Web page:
A post-national state?

The three challenges of mobility, disenchantment and the potential split of national states in Europe are at risk of pushing the nation state to its limits, calling into question their legitimacy. The nation is what economists call a ‘club good’ that has obvious advantages for its members, but no major advantages for those who are not. Given that not everyone benefits from mainstream national culture, and that such national culture might be perceived as oppressive by some, one option is to ‘privatise’ the nation and disassociate it from the state.

This means that groups of individuals who do not identify with the mainstream national culture would be allowed to opt out from both the membership and financial maintenance of national cultures. I would contend that we should extend Germany’s approach to religious affiliations (individuals that express membership of a religious group pay extra taxes to their church) to national communities. That is, if individuals identify as French, Italian or Catalonian, they should be registered as such and contribute on a voluntary basis to their communities while leaving the rest neutral.

National festivities linked to patriotic achievements should be voluntary, and computed as ‘days off work’ as opposed to bank holidays. Imposing a national culture, and its associated claims, seems at odds with the spirit of European integration. ‘Unity and diversity’ should not merely be a principle for Europe to subscribe to, but for national states, too. In fact, previous studies have found that despite decades of economic integration and convergence, Europeans have not become more similar in their deep cultural traits, and this is due to within-country heterogeneity in cultural differences (e.g. the North of Italy is closer to the European core than mainland France).

A solution to this is revisiting cultural fundamentals, which would reduce the potential for elite actors in national states to instrumentalise culture in the pursuit of their own national goals. In this way, communities that are able to form an attractive narrative will grow in membership and will endure. This provides an out of the box arrangement for disassociating the nation and the state. It offers a better alternative to federalism, secessionism and especially the nationalist approach to a centralised nation state. In such a setting, individuals are not forced to contribute to the culture of the country of residence, but only to the provision of public goods provided by a European federation and its member states. Claims of culture are restricted to the private affairs of communities, rather than the public affair of the state, which in turn has to become a much more flexible institution to adjust to multicultural society.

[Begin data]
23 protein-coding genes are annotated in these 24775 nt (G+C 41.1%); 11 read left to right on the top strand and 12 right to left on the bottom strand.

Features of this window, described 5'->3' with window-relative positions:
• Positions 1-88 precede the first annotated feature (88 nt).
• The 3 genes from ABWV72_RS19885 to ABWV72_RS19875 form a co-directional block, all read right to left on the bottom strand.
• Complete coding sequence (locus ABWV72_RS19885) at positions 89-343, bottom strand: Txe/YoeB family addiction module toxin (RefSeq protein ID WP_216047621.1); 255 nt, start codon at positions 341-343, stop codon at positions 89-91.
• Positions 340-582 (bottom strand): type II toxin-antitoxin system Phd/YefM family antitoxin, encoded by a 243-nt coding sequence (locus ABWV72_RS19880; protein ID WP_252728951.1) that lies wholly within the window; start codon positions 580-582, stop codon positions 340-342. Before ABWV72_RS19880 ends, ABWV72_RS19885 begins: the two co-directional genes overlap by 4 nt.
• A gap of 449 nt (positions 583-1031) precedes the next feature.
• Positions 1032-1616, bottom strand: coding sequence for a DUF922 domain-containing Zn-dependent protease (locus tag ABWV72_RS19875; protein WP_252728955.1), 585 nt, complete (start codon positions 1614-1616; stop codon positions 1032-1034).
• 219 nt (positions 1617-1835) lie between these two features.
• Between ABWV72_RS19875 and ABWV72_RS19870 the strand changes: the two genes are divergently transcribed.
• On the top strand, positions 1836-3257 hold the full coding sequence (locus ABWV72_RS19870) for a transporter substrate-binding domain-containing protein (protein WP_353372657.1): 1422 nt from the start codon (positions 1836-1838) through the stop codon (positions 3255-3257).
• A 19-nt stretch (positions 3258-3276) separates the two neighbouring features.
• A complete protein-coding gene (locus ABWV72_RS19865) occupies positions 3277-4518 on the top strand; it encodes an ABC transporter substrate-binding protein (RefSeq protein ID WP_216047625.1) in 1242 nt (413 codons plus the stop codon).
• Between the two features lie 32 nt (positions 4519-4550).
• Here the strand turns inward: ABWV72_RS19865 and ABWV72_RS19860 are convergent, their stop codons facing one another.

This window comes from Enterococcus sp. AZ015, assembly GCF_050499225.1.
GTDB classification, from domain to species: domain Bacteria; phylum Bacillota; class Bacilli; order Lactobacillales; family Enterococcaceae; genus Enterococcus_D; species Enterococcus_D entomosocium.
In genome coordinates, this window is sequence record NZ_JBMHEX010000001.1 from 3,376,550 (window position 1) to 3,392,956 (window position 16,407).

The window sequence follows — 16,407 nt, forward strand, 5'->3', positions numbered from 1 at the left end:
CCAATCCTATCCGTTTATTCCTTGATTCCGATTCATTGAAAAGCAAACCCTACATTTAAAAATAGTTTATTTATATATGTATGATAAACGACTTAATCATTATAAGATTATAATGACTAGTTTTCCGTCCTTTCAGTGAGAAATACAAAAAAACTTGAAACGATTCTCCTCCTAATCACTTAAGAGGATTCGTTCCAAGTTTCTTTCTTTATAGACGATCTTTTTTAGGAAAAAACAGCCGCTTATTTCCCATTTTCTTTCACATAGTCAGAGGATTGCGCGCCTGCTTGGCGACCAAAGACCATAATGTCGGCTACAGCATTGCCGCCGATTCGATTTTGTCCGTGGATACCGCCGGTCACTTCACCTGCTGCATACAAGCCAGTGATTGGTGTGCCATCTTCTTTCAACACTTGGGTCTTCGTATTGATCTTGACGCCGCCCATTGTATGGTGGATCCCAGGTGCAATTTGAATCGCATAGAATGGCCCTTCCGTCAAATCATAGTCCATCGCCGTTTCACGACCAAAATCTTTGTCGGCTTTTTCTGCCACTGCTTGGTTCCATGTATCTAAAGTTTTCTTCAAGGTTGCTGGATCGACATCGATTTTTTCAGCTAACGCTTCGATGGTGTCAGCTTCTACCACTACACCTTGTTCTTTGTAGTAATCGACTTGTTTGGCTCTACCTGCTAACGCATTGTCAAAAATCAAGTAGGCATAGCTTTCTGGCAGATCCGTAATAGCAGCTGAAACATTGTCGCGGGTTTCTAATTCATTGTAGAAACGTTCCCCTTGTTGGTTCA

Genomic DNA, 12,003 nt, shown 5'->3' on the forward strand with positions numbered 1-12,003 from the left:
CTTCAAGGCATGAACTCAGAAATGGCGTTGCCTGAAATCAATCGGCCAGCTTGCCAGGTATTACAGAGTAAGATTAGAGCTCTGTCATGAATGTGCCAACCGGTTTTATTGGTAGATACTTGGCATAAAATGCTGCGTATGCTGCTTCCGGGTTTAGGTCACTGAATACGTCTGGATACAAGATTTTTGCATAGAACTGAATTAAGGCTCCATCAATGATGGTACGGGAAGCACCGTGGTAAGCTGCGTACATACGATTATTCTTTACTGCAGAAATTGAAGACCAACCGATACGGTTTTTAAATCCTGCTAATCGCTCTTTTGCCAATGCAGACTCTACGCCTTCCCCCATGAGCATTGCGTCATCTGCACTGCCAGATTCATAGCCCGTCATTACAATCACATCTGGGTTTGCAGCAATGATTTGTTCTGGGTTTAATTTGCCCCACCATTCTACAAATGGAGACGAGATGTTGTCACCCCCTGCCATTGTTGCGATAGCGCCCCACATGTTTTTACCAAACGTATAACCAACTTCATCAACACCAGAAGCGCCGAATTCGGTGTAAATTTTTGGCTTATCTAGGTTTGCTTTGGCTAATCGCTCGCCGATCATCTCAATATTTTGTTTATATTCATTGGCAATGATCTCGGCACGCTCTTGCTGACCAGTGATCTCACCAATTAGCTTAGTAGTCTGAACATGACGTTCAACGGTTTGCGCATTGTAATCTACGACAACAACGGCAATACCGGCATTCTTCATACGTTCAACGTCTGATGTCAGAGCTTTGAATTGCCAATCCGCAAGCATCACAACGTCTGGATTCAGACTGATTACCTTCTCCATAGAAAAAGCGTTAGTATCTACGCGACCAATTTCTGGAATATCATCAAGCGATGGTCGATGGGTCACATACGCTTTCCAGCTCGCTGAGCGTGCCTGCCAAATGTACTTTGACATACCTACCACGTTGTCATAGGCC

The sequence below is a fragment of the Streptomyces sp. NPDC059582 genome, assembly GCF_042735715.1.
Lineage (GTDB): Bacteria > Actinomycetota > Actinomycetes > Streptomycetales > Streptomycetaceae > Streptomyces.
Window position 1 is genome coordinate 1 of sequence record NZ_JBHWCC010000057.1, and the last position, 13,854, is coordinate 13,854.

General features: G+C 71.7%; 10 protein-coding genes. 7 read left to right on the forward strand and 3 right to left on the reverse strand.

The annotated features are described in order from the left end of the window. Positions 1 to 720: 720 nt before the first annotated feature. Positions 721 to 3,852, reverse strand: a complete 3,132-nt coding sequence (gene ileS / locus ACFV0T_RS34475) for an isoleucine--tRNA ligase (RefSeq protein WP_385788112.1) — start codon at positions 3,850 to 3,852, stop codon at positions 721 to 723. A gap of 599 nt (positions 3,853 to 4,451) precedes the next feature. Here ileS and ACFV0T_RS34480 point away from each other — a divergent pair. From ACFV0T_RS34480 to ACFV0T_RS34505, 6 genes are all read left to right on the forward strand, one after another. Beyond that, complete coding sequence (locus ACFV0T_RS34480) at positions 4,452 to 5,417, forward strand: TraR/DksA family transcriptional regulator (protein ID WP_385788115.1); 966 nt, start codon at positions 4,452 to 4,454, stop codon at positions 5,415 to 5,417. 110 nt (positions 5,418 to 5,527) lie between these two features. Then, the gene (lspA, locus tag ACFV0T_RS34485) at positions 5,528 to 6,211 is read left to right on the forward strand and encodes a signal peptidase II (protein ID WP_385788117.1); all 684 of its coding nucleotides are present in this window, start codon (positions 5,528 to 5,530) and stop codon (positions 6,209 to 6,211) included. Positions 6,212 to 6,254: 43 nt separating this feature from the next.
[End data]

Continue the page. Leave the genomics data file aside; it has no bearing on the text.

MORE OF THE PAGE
In a non-national sate, the European Union would have to accept English as the instrumental lingua franca. It would also have to be more flexible with cultural goods such as languages and representation as they are private clubs, as opposed to symbols of a state. Education systems would have to stop ‘civilising’ individuals into being good ‘nationals’, or ‘patriots’ (in Macron’s terminology), and focus on providing a non-national narrative to their pupils instead. As some of my previous work shows, the resulting expansion of a European identity would likely increase the preferences of citizens for re-distribution and solidarity. Individuals would be closer to the ideal of ‘cosmopolitan patriots’. Disentangling the nation from the state seems, in my view, a key development for Europe to focus on to make sure a European polity becomes a reality sooner rather than later.

In short, many nation states hold on to a national narrative that has little to do with the reality of its citizens’ affiliations and views. I have argued that migration and intra-European mobility, territorial secessionist claims and the penetration of non-nationalist views of life call for the privatisation of the nation and its disassociation from the concept of the state, which should focus on delivering public goods, rather than meddling with the historical grievances of the old national era.

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Note: This article gives the views of the author, not the position of EUROPP – European Politics and Policy or the London School of Economics. Featured image credit: The Social Atlas of Europe


About the author

Joan Costa Font – LSE
Joan Costa Font is an Associate Professor (Reader) at LSE, in the Department of Health Policy where he teaches health and behavioural economics, and the European Institute where he teaches political economy.